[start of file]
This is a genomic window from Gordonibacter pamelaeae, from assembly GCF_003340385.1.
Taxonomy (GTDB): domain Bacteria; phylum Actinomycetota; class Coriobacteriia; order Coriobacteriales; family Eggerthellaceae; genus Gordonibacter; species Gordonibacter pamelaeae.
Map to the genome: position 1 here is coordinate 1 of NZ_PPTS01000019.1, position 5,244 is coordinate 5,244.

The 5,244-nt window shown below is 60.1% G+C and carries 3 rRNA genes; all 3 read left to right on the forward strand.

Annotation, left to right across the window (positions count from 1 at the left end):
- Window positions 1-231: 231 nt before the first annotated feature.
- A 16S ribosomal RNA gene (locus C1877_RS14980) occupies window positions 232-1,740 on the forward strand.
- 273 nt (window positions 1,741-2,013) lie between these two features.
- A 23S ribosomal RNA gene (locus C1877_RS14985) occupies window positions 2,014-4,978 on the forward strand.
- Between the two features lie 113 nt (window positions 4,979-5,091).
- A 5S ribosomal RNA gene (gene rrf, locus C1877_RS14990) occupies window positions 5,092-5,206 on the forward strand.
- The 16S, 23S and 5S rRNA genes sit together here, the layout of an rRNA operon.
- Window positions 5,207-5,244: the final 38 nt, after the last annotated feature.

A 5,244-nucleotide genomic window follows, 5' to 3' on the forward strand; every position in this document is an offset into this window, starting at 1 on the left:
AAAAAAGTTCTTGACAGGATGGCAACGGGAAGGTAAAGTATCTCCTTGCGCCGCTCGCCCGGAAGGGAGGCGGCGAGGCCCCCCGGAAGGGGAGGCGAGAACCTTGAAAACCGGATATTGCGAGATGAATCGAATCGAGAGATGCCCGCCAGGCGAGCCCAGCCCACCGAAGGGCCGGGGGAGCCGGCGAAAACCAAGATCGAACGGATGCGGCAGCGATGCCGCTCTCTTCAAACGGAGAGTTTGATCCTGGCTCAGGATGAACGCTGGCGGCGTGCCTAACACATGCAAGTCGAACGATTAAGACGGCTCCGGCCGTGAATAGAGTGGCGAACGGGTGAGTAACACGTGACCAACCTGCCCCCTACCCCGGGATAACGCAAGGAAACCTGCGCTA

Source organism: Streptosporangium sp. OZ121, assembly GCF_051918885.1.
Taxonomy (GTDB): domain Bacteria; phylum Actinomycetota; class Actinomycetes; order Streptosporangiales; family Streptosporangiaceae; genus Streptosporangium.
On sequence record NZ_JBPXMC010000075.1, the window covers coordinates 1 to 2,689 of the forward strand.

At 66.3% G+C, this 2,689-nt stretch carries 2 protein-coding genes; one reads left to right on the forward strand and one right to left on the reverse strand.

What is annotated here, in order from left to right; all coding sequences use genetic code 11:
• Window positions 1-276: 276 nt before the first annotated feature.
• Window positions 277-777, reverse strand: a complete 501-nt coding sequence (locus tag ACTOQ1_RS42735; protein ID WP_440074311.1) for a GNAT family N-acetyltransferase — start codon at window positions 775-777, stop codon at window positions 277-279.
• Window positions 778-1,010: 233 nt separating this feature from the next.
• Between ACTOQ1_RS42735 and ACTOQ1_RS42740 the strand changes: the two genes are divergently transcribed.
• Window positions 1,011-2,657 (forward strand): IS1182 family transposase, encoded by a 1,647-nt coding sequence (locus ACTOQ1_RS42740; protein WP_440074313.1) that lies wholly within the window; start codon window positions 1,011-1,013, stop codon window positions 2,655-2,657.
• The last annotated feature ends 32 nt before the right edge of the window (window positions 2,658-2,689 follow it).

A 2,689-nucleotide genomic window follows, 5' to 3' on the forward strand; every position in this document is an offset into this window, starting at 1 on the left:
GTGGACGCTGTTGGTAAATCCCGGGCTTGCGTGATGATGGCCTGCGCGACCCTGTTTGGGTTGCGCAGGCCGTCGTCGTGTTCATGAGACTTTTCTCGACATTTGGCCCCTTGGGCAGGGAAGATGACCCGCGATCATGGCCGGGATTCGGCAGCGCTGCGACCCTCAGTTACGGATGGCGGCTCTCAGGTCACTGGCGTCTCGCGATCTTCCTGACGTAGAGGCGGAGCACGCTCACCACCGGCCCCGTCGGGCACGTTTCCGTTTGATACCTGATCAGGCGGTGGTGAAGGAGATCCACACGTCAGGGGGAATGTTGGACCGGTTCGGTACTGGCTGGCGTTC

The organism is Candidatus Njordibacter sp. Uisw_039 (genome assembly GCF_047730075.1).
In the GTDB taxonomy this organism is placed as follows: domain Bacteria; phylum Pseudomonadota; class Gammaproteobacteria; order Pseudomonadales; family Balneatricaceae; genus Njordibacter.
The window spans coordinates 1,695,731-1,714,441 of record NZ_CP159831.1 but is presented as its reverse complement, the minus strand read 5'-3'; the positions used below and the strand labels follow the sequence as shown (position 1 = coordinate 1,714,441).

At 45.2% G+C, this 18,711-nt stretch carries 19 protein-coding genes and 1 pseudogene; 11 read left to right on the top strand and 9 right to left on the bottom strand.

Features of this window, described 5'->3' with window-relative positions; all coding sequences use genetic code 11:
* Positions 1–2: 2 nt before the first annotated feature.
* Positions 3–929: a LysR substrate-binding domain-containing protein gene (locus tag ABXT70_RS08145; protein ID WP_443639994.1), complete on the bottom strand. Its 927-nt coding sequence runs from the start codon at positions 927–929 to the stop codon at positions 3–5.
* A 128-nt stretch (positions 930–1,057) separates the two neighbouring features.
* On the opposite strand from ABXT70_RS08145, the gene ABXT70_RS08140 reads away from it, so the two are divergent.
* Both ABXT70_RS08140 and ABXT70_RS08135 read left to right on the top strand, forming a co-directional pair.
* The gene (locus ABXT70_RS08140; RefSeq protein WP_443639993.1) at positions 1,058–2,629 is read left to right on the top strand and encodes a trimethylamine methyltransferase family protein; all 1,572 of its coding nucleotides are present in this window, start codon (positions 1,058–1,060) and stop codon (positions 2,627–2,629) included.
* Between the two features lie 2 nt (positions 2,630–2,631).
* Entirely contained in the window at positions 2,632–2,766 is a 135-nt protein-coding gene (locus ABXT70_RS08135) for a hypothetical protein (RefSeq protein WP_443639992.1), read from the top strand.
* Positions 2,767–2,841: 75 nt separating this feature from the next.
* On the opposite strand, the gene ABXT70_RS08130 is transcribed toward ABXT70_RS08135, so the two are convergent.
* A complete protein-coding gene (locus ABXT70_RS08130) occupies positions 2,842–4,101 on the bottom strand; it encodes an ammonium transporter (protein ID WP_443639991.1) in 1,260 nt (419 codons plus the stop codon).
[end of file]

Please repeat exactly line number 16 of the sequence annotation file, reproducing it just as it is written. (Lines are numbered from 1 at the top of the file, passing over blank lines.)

Source organism: Streptosporangium sp. OZ121, assembly GCF_051918885.1.